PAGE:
But this beginning is rejected too, and so it is also erased. The pattern has been established now: the author doesn’t know how to start the story. So, third time lucky, the narrative begins in earnest: “There was a girl. And she rode on the back of a great fox.”. And hey presto – the fog clears to reveal the player-character.

Voice of Reason
Because there is only one narrative voice, the player can trust that it represents the words of a story being written around their actions. We build on this start by adding more interactions which make the player aware of the author – and vice versa – by changing text as the player interacts with the world. It’s a subtle idea, and maybe not everyone will get it. I expect most people won’t be able to articulate it. But subconsciously, I believe people will understand that a story is being written around them by an unseen author.

Successful execution relies on two things: using recognisable (or cliched) opening lines, so that the player understands what the writer is trying to achieve (ie, the beginning of a story); and a character deletion effect, so that the player is aware that the writer is deliberately erasing and rewriting text. Sound effects can help reinforce the idea of writing and erasing, too.

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This, however, is not the whole story. While we work hard to establish and contextualise the narrator’s voice early in the game – we later sow in a few seeds of dissonance. Because in Epistory, not all is what it seems… 

Epistory: SAVE THE DATE!

Tuesday, September 22nd, 2015

Hi folks! We are so glad to announce the release of Epistory on Early Access. See you the 30th of September on Steam. Meanwhile, you can visit the Steam page of Epistory and put it in your wish listhttp://store.steampowered.com/app/398850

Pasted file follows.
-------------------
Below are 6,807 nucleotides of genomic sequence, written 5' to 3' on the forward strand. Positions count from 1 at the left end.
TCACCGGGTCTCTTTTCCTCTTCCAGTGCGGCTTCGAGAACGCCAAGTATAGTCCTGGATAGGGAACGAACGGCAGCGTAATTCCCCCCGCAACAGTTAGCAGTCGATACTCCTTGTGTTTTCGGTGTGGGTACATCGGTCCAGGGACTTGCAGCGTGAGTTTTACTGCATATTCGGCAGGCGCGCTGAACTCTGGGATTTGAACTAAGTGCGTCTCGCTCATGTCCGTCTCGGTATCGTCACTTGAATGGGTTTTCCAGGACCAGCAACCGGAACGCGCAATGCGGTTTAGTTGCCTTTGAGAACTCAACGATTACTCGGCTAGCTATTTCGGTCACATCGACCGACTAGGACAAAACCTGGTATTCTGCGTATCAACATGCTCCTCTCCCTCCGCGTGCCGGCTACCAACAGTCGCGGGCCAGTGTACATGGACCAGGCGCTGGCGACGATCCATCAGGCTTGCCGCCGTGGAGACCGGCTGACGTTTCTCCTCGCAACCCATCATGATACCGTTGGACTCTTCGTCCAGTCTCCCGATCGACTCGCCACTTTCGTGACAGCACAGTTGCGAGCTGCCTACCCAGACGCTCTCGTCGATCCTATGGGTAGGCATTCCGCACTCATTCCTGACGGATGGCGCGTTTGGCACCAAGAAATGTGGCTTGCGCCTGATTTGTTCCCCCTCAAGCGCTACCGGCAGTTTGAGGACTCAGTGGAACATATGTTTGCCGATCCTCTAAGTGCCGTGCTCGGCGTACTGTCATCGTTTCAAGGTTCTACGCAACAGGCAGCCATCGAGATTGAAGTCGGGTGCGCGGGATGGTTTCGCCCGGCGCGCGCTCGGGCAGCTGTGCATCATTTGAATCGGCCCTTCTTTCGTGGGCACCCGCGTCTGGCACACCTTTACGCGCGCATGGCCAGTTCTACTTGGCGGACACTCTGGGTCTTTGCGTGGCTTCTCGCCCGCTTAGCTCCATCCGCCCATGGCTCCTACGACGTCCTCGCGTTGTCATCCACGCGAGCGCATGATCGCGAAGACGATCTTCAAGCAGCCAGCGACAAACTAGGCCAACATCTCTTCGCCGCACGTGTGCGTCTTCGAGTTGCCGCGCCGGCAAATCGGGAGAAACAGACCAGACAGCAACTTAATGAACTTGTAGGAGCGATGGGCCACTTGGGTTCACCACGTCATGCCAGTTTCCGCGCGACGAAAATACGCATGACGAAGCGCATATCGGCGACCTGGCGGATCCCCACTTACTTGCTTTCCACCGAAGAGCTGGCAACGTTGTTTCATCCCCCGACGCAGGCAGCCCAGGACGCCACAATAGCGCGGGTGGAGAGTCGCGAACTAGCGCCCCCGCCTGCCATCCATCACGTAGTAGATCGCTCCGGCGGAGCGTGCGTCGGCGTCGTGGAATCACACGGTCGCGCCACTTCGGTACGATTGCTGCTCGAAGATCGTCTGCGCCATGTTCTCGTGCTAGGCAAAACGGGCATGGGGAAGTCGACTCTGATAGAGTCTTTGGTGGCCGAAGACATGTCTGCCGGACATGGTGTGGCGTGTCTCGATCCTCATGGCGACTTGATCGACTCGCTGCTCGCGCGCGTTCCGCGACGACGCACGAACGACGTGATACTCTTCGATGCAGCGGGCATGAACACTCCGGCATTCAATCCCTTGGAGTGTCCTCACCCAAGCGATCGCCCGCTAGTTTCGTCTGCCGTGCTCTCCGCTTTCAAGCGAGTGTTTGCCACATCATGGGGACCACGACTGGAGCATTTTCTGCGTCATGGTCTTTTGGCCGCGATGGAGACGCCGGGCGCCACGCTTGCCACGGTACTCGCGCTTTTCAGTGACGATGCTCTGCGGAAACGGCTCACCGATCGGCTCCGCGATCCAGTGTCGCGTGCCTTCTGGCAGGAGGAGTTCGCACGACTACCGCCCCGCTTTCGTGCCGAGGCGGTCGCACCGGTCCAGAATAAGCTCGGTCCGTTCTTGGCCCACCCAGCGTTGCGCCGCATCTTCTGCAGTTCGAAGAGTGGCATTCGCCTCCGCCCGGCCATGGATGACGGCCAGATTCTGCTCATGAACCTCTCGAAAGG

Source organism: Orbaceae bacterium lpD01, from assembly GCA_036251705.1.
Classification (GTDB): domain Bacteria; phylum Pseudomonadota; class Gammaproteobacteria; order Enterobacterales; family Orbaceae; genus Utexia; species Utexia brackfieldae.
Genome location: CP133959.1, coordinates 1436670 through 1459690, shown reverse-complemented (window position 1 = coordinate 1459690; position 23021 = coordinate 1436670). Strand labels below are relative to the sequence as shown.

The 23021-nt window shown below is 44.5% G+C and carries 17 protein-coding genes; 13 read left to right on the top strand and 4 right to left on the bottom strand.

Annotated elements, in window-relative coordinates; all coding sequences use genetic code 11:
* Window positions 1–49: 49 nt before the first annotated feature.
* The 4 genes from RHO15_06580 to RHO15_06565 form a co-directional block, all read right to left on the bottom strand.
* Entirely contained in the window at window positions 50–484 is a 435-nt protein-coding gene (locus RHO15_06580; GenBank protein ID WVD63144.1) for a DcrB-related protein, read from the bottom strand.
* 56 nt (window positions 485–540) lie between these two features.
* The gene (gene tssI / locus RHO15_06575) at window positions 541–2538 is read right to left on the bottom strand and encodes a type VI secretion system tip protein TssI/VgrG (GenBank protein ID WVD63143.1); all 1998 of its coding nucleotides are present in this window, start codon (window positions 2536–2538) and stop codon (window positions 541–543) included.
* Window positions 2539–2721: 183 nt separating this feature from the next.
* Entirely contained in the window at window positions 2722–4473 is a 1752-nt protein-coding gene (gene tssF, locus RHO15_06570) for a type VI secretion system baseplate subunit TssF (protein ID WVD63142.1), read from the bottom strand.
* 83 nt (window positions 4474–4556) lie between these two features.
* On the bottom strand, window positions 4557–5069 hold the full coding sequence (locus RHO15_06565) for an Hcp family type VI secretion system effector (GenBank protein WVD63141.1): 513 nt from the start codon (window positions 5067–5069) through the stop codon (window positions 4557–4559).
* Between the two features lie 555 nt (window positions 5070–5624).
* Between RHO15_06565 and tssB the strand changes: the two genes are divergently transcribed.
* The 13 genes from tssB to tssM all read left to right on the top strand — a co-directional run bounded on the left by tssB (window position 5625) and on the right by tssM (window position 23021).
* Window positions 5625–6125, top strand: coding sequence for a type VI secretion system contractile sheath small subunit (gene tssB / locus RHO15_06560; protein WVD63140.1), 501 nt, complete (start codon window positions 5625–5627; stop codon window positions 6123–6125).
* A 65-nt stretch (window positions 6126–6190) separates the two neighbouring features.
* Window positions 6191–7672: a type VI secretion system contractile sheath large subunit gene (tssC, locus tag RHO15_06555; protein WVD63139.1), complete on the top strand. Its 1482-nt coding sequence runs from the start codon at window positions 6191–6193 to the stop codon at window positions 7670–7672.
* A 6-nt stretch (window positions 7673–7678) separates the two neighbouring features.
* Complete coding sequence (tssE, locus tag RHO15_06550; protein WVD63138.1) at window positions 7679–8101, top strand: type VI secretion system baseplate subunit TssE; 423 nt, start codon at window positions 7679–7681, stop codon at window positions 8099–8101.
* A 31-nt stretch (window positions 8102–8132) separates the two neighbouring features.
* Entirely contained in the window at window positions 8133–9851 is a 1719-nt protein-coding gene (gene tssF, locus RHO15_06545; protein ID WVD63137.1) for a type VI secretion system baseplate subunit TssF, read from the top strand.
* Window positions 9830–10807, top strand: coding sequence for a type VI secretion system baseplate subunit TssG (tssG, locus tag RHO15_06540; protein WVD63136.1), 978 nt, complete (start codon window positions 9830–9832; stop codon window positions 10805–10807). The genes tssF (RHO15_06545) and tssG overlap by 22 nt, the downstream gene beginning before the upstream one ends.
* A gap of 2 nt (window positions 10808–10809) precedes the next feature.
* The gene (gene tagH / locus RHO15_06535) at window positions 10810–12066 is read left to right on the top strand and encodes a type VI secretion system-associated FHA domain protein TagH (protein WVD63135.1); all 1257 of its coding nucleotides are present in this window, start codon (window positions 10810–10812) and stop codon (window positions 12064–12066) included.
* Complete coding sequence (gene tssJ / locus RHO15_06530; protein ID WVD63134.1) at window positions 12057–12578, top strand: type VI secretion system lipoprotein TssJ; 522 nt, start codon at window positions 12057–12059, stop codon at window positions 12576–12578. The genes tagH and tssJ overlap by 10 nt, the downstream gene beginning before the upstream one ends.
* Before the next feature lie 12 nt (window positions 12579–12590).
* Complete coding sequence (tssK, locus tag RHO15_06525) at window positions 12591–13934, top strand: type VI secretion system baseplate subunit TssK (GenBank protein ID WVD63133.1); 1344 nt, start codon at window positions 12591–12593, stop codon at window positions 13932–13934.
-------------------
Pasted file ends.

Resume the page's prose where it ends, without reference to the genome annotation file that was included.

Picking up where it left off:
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Epistory: It all starts with (good) intentions

Friday, April 3rd, 2015

FB_avatarMore about the game on indieDB

The beginning

When you start creating a game. When you think you have a great idea to turn into a great game. When that idea has just been tested and when your team thinks it may become that great game you have in mind. There is something you have to do without waiting. You may have already done it during the early design process but the original vision has changed now that you made different rough gameplay tests and added new members to the team. That thing – the title already spoiled it – is defining your intentions.

Whether you call them guidelines, pillars, objectives or mantra, it is the long term vision, the global idea of what you want to do with your project. You should keep it to the essential, as it will serve as a reference to drive the whole production.

Epistory is a keyboard driven game. So that is obviously one of our intentions. But there is another one we have, not so obvious, and which came from its genre. Define the genre was needed to better define the game and communicate about it, and that is exactly why it was a problem.

The Typing Game Problem

Our core feature is the full keyboard control. So I already hear you say that we could just call it a typing game and move on. The problem is that, when I think of a typing game, I have two things in mind – and it’s not just me, a quick google search will give you the same results. First, it is most likely a mini-game or an edu-game. In other words, something I do not plan to play for a long time, or to have fun with. Secondly, I will only type words. No deeper gameplay, no choices. And eventually my computer will remind me that I am not a very good typer!

Do not get me wrong, those games are not all bad – some are even really fun for a while. But they are absolutely not comparable to Epistory: the term typing game gives the wrong idea. In fact, it is probably harder to explain what we try to do with Epistory using this comparison than starting from scratch – but now that we are here, I will try anyway.

How it works - Move screenshot